Acting out

Most teachers think safety, discipline are lacking at Julian and Brooks, survey shows

May 14th, 2019 3:12 PM

By Michael Romain

Staff Reporter

Teachers at Oak Park District 97 middle schools have reached a troubling consensus about Julian and Brooks — they're increasingly unsafe because of the bad behavior of some students, which often goes unchecked. 

The teachers' concerns come as the district grapples with the implications of SB 100 — the state law, effective since 2016, that requires school districts to exhaust all of their behavioral interventions before suspending students, among other aspects of the legislation — and as D97 administrators attempt to aggressively confront the district's history of stark racial inequities in academic performance and disciplinary outcomes.

According to the results of a fall 2018 survey administered by the Oak Park Teachers Association and obtained by Wednesday Journal, nearly 90 percent of middle school teacher who responded are either "dissatisfied" or "very dissatisfied" with the behavior and discipline of the students they teach. Response rates were 69 percent at Brooks and 92 percent Julian. 

Fully two-thirds of respondents at both middle schools — 64 percent at Brooks and 73 percent at Julian — are either "dissatisfied" or "very dissatisfied" with the amount of safety and security in the schools. 

The feedback that teachers provided in the surveys depict a "culture of lawlessness" and "no consequences" at the middle schools, with frustration among staffers at "an all-time high." 

"Administrators have normalized and encouraged the current level of disrespect and aggression from students toward teachers by refusing to support teachers [and] often undermine teachers in front of the students," one teacher wrote, adding that it is a "weekly occurrence to be sworn at by students." 

Other teachers at both schools complained of a need for more hallway monitors to curb the widespread habit of students roaming the building unsupervised. In addition, relatively minor transgressions, such as wearing hoodies and "using loud, sexually abusive language" often go unchecked.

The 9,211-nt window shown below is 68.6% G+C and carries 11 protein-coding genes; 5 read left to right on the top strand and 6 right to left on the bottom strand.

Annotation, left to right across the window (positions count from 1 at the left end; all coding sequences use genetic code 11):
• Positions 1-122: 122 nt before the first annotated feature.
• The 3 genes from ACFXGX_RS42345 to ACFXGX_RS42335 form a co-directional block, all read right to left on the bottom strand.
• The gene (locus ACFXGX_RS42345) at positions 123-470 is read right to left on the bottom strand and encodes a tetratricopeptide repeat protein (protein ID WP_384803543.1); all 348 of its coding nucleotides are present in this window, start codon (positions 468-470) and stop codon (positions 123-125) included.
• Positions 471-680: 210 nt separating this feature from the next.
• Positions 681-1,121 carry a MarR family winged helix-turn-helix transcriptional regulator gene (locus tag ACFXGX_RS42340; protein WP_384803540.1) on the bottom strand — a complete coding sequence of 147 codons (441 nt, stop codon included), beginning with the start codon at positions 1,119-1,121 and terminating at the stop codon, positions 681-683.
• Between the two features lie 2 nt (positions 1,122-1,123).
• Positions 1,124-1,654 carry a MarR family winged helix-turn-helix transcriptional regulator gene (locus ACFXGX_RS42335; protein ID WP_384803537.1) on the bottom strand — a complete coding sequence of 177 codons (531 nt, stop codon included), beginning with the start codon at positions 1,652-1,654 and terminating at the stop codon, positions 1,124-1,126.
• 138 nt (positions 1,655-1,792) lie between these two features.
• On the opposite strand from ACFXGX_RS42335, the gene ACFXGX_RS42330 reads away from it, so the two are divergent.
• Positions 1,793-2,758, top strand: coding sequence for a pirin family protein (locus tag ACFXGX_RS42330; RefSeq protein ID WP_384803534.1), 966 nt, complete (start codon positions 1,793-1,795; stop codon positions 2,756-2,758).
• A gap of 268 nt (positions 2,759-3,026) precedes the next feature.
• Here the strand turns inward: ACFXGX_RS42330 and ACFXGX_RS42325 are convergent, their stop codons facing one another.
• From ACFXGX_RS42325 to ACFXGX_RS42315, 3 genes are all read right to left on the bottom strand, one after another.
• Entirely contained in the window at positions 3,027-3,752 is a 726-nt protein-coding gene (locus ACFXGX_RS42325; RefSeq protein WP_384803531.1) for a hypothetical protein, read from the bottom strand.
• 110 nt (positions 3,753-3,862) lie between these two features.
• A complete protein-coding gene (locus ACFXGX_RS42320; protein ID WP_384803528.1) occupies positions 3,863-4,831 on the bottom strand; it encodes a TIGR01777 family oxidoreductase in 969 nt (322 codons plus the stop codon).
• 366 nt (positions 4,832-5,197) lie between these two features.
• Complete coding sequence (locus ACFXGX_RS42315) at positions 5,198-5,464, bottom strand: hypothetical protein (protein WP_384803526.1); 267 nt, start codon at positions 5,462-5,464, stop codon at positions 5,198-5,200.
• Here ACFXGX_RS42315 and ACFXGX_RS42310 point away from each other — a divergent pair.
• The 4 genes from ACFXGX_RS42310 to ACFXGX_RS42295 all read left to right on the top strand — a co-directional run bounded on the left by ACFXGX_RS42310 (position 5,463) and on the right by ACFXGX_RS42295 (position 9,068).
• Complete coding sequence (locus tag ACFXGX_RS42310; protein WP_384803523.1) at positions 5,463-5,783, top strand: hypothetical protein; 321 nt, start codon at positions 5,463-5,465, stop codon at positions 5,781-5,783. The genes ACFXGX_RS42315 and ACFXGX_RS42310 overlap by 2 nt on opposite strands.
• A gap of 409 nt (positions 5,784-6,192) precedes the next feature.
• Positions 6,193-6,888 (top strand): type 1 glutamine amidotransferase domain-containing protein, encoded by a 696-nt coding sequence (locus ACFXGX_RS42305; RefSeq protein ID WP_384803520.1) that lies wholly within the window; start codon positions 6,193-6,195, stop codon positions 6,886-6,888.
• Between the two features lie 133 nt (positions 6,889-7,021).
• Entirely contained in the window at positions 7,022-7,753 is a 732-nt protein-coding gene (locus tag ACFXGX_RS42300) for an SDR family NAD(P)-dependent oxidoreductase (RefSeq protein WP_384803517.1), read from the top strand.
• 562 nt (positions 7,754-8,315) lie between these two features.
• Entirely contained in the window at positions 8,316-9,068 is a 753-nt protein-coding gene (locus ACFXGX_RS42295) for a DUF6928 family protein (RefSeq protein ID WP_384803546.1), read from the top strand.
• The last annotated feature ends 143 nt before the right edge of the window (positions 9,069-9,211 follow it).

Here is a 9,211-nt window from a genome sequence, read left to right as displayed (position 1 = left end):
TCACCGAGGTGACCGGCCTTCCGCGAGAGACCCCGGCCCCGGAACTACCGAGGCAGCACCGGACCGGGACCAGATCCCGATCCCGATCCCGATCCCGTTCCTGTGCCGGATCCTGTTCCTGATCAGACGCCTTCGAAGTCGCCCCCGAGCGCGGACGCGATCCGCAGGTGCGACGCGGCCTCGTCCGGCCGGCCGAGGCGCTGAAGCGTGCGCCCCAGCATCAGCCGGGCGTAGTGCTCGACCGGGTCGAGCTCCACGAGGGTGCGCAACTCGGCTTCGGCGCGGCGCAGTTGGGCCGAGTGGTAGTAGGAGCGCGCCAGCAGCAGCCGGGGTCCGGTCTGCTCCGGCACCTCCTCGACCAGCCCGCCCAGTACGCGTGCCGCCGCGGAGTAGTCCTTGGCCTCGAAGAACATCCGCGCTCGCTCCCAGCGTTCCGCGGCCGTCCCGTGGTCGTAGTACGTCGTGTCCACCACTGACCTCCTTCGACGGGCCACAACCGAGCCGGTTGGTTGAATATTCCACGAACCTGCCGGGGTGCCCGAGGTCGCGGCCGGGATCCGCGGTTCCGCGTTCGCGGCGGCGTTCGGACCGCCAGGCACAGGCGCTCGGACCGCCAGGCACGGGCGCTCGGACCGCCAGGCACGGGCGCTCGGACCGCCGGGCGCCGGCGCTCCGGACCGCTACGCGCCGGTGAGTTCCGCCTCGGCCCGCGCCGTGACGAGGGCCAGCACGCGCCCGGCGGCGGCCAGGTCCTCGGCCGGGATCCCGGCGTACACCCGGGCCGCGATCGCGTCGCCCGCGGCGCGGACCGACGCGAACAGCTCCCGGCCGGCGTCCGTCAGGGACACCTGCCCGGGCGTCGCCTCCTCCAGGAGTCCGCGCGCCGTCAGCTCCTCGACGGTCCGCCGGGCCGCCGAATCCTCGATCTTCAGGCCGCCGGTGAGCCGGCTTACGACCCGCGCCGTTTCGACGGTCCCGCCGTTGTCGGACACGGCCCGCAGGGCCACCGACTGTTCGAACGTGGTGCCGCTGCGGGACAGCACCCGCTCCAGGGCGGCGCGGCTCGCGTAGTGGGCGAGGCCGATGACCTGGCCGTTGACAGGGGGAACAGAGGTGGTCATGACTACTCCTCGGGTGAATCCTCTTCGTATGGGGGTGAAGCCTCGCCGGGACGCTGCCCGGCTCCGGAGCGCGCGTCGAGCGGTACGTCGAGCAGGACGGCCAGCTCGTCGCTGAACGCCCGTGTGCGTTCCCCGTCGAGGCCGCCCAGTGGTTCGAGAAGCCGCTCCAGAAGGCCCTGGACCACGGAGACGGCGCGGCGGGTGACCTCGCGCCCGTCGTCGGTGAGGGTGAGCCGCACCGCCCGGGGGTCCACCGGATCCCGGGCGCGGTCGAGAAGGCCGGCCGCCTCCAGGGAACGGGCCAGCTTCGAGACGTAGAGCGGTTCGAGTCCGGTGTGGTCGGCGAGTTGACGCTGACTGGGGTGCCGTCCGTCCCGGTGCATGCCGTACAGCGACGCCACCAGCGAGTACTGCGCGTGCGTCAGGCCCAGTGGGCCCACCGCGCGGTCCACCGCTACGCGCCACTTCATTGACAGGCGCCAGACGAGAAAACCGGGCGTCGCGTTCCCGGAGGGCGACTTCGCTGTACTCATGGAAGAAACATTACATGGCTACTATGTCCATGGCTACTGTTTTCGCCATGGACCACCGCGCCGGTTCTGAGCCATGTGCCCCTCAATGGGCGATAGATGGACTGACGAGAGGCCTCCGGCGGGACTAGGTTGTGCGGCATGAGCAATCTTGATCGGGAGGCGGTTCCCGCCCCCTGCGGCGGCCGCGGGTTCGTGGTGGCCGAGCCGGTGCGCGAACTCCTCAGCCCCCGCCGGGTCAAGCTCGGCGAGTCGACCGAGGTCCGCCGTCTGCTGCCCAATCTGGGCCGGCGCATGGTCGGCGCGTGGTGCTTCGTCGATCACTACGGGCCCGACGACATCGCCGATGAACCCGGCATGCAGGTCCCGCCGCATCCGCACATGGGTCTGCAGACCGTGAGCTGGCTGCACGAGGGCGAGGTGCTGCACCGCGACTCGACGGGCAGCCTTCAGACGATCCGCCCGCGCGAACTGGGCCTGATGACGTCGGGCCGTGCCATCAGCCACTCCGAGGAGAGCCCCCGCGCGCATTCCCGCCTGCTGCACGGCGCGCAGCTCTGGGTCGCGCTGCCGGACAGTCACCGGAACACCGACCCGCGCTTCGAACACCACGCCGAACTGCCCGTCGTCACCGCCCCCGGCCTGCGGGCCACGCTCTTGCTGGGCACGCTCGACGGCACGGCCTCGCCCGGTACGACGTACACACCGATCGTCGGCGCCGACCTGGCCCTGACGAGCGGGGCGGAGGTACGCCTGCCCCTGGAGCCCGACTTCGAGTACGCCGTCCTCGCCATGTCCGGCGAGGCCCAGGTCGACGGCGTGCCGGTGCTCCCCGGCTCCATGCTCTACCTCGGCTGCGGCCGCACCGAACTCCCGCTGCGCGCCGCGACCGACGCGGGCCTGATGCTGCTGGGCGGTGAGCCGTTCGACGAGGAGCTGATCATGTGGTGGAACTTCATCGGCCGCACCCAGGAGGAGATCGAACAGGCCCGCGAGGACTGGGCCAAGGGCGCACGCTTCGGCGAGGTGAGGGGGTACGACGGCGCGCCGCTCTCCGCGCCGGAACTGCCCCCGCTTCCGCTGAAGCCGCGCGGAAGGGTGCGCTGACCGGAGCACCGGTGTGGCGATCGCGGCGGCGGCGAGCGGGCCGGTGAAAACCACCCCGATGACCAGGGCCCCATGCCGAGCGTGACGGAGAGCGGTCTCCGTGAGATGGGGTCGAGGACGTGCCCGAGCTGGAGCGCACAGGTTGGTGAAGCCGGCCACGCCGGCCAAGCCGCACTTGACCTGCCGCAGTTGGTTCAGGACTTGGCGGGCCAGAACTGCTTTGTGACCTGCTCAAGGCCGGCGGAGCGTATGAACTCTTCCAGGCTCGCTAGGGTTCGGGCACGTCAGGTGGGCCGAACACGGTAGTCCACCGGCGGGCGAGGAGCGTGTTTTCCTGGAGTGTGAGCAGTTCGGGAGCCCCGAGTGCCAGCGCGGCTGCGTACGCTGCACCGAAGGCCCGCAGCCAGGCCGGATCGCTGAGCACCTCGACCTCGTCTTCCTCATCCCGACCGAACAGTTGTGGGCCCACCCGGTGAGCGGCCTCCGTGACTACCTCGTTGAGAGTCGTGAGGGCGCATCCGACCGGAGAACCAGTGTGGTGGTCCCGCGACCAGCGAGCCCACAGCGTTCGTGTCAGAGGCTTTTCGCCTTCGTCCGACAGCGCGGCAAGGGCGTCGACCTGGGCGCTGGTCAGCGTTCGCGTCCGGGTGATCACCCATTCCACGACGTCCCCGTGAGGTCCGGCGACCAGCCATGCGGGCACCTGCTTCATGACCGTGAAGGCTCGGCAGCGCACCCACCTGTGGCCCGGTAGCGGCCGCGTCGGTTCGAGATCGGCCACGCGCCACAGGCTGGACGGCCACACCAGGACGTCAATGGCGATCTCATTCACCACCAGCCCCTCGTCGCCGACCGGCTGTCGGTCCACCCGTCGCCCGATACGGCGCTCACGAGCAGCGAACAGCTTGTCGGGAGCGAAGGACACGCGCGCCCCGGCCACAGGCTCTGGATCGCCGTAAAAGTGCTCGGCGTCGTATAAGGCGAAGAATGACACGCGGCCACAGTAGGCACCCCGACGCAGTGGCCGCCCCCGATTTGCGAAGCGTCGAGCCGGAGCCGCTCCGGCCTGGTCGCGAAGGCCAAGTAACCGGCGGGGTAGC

The teachers at the middle schools wrote that they've seen an increase in major fights and the general level of disrespect among students. 

"The culture at Julian is toxic," wrote one teacher at the school. 

"Overall, I think our standards are low and students are sinking to that," wrote another Julian teacher. "The kids at the top are bored, the kids near the bottom who are well-behaved are ignored and the kids who are at-risk learn that they can get away with a lot." 

In an email statement, Chris Jasculca, D97's senior director of policy, planning and communication, explained that "students are still receiving consequences for actions that violate our policies and do not align with the efforts we are undertaking across the district to promote equity, inclusion and a stronger sense of belonging."

Jasculca said that district administrators met with OPTA leaders from Brooks and Julian on May 13 to talk about the survey and other issues at the middle school. OPTA had provided survey results to the district several weeks ago. 

According to the district's data, there were more out-of-school and in-school suspensions handed out at Julian than at Brooks. During the 2018-19 school year, 13 students were given a total of 21 out-of-school suspensions, compared to three students who were given three out-of-school suspensions at Brooks.